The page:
The locks bar entrance to the park’s 91 signature tent cabins, where park officials say they believe a deadly outbreak of hantavirus originated in June, sickening four people and killing two. The cabins are closed indefinitely as officials wait to see whether their efforts to close gaps between the cabin walls are enough to keep virus-carrying deer mice out.
Johnson, who stayed in another area of Curry Village, brought the masks just in case. She warned her son and his friend when they arrived Wednesday not to stir up any dust or dirt, which can include mouse droppings, the most common way the virus spreads to people.
In the end, they didn’t don the masks. But the Monterey, Calif., physical therapist said Friday that she was still concerned.
“I’ll be nervous for the next couple of weeks,” Johnson said.
Many recent visitors to Yosemite expressed the same concerns as the number of confirmed hantavirus cases rose to six last week. The California Department of Public Health said four cases, two of them fatal, have been traced to the cabins. Investigators hope to pinpoint the origin of the two additional confirmed cases among former park visitors.
Yosemite spokesman Scott Gediman said park officials and public health authorities discussed notifying other recent visitors who stayed elsewhere in Curry Village or beyond but concentrated their efforts on those they thought were most at risk.
“We hope it’s contained,” Gediman said. “But am I going to stand there and tell you it is? I mean, of course not. I can’t do that. That’s why we’re erring on the side of caution.”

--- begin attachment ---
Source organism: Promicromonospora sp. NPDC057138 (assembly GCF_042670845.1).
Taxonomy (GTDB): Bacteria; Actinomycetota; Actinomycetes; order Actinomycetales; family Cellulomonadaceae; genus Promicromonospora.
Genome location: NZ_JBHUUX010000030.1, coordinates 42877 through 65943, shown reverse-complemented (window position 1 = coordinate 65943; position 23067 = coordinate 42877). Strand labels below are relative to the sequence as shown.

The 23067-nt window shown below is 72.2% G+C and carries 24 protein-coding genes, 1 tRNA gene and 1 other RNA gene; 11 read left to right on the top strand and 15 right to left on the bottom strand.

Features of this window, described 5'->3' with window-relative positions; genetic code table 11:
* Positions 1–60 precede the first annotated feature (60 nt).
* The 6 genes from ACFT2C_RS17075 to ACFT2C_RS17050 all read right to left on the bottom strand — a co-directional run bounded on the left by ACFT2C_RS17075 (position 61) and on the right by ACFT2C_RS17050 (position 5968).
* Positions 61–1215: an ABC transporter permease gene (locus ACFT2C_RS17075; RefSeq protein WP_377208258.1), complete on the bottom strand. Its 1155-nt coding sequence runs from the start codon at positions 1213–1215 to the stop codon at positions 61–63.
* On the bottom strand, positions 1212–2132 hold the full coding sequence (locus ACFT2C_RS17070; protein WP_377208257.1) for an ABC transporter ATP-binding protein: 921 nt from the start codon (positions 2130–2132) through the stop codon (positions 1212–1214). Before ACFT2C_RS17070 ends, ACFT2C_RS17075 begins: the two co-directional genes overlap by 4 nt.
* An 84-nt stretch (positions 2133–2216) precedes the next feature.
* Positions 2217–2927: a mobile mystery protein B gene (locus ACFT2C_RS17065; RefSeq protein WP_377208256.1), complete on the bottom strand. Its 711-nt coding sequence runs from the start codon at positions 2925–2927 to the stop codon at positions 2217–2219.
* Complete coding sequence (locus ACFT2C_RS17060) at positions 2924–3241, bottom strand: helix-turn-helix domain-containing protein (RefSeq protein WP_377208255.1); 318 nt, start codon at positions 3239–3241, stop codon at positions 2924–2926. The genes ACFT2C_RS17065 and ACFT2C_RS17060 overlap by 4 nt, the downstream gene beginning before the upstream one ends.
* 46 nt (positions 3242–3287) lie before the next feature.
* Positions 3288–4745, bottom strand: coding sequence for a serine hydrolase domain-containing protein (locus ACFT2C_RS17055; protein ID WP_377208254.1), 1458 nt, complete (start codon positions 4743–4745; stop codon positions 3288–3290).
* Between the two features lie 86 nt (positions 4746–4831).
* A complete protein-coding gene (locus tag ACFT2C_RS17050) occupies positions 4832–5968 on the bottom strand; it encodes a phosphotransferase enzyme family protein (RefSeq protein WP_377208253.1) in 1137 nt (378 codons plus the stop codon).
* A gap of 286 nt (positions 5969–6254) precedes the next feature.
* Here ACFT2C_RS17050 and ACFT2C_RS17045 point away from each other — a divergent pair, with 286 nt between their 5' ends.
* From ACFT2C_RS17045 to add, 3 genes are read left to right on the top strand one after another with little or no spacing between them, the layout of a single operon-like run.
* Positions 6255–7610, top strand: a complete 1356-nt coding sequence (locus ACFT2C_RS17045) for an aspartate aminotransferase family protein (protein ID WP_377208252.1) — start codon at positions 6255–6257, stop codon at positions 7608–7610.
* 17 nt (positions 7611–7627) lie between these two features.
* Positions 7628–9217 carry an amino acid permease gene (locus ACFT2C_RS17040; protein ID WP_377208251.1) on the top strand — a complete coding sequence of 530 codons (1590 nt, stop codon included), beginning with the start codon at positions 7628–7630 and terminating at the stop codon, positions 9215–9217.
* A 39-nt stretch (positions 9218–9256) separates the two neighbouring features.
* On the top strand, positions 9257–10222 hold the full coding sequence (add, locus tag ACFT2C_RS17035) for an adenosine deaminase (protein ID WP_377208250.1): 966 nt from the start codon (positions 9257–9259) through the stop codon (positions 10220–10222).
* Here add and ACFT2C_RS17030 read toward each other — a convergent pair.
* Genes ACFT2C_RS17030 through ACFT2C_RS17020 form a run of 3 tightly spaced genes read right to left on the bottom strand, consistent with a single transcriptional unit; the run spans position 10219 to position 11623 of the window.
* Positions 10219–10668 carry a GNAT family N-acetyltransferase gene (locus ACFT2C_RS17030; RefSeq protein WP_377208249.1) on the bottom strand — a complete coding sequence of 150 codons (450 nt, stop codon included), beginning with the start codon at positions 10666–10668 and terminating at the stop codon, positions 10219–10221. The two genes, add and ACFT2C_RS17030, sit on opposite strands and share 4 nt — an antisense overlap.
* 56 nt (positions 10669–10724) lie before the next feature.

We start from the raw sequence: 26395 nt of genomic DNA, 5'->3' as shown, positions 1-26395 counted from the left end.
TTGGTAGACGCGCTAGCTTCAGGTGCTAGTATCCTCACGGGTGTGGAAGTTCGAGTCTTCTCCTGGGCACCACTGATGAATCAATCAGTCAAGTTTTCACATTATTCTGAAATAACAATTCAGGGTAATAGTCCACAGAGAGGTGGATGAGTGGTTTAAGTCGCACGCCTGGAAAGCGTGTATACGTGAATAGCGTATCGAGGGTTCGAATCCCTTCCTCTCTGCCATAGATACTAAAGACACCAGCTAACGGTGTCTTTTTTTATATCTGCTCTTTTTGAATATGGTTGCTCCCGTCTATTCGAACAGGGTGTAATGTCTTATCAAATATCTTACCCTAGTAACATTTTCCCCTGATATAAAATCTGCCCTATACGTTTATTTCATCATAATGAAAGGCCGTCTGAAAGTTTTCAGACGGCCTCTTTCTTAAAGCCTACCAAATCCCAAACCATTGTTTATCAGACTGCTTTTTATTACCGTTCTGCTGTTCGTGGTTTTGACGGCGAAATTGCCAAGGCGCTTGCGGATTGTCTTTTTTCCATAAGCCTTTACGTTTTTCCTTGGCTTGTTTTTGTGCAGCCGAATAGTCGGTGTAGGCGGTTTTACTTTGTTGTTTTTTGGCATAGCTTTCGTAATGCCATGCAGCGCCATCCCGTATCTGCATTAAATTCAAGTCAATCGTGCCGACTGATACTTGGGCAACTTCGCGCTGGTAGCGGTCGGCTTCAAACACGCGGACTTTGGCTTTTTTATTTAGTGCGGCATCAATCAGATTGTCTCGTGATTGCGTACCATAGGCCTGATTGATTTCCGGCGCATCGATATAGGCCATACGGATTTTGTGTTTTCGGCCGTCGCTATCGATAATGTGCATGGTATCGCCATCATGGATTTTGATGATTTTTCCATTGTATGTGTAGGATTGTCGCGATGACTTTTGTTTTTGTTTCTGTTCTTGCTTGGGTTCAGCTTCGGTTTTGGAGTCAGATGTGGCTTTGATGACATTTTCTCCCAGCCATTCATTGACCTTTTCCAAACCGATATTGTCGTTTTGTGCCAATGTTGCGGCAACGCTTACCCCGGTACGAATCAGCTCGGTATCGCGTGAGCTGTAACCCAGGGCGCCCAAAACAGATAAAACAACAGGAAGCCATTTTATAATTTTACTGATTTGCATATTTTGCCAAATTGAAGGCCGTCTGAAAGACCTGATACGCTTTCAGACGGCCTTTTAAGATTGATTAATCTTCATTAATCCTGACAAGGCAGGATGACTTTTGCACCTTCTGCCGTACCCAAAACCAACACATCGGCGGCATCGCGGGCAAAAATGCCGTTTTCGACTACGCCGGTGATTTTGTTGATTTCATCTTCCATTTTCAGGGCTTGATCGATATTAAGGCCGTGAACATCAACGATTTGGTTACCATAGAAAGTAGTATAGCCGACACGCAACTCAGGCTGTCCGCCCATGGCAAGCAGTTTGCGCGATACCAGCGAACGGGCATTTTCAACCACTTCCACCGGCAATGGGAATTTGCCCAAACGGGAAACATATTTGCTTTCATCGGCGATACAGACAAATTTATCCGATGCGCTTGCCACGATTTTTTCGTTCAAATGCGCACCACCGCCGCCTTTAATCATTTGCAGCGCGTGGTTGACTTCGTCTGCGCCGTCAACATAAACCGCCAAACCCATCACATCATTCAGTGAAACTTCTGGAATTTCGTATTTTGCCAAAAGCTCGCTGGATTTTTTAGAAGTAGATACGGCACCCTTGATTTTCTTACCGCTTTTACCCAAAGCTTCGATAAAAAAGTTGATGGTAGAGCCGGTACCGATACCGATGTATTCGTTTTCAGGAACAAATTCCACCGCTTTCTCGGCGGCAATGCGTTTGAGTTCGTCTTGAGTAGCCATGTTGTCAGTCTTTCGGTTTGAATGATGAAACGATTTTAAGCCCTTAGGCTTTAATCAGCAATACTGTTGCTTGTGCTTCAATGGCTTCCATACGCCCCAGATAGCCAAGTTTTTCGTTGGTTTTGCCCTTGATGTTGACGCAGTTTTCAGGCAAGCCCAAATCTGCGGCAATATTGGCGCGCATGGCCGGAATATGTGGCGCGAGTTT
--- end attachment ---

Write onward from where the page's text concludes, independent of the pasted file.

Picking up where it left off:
Park officials said they have sent letters and e-mails to about 3,100 people who reserved one of the cabins between June 10 and Aug. 24. The Centers for Disease Control and Prevention issued another nationwide alert Friday, saying an estimated 10,000 people stayed in the cabins during that time.
Some who camped in Curry Village both then and later last week said they were not told about the outbreak when they arrived.
Camille Chu, 39, said she and her husband were not warned about hantavirus when they checked into one of the now-shuttered cabins Aug. 24. She also said she didn’t receive an e-mail notification until Wednesday night, after she called the park.
“People need to know now,” Chu said. “You should always err on the side of caution, and that’s not what they did. I’m infuriated. I’m very upset.”
Norbert Kubilus, 63, and his wife spent four days in another section of the village beginning June 10. Although they are out of the park’s target group, Kubilus said he still would like to know more about what’s going on.
He said he had some flu-like symptoms a few weeks after returning from the park. They passed, but Kubilus said had he known hantavirus was a concern, he would have gone to his doctor “just to make sure it wasn’t that.”